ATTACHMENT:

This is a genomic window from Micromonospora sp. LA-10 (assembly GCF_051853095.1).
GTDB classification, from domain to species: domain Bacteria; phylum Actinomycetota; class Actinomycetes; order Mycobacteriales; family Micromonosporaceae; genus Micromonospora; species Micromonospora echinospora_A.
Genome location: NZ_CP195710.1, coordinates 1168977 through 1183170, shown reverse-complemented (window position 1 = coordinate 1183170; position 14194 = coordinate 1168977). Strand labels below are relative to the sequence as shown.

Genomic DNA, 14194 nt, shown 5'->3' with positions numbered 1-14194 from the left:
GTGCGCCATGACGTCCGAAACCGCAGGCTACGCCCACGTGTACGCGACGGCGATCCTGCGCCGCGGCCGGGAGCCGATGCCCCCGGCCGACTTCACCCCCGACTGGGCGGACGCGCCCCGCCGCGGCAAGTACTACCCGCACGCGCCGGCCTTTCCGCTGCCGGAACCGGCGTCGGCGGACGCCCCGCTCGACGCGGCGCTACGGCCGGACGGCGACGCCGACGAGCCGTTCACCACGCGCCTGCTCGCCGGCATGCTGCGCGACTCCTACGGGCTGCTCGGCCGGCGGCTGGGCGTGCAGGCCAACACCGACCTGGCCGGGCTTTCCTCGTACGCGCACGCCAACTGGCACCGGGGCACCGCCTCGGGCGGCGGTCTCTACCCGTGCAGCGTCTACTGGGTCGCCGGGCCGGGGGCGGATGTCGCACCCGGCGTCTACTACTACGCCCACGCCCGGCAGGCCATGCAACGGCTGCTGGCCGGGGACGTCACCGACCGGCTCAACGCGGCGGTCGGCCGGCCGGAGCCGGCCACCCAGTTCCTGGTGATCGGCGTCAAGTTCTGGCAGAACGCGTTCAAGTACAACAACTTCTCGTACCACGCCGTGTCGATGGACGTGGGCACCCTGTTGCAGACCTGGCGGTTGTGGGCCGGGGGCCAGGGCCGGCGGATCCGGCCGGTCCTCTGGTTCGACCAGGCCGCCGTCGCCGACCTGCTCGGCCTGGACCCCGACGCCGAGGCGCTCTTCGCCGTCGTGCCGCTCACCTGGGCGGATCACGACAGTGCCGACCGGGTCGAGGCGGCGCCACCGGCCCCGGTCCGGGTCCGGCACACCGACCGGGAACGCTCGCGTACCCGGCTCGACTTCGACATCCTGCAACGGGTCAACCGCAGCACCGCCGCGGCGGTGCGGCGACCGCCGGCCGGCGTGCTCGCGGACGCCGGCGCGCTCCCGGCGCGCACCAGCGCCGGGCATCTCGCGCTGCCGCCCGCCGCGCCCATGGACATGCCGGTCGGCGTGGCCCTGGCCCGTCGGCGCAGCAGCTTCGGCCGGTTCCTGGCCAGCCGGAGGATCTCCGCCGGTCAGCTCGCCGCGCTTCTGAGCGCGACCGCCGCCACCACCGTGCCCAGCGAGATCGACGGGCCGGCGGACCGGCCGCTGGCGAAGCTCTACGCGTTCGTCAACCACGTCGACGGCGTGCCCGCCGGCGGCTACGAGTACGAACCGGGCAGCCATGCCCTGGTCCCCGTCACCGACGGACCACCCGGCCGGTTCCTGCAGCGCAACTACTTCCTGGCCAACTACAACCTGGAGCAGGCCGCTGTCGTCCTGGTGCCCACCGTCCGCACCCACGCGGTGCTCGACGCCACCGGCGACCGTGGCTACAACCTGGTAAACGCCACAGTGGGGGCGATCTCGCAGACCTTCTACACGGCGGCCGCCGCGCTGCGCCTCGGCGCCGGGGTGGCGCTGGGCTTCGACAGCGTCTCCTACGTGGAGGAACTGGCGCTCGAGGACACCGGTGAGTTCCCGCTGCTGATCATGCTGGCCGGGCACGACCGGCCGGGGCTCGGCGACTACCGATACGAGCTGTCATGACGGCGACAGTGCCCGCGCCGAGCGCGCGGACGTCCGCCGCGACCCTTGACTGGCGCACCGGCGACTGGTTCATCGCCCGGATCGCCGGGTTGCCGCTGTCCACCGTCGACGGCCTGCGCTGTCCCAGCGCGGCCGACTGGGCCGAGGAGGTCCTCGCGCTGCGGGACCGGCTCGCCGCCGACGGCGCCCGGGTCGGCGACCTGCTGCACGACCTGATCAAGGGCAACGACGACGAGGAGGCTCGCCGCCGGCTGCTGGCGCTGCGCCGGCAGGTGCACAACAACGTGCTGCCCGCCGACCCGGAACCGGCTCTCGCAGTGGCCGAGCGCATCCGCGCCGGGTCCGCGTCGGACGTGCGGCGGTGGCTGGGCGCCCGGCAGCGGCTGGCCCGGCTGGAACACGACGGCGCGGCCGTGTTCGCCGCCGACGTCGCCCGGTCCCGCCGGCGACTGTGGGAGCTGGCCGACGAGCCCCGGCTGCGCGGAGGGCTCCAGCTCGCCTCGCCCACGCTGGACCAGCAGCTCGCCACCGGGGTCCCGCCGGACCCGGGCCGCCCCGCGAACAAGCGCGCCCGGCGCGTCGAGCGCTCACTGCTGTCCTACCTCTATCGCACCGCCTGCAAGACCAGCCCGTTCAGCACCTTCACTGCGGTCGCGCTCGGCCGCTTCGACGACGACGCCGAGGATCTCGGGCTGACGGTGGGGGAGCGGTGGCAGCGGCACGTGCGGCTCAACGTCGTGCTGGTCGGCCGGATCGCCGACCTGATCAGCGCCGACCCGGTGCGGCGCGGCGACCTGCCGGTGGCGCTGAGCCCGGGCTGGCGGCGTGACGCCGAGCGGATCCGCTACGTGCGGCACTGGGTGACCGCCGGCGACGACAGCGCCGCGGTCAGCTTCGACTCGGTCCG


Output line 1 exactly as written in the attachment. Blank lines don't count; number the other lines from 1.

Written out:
This is a genomic window from Micromonospora sp. LA-10 (assembly GCF_051853095.1).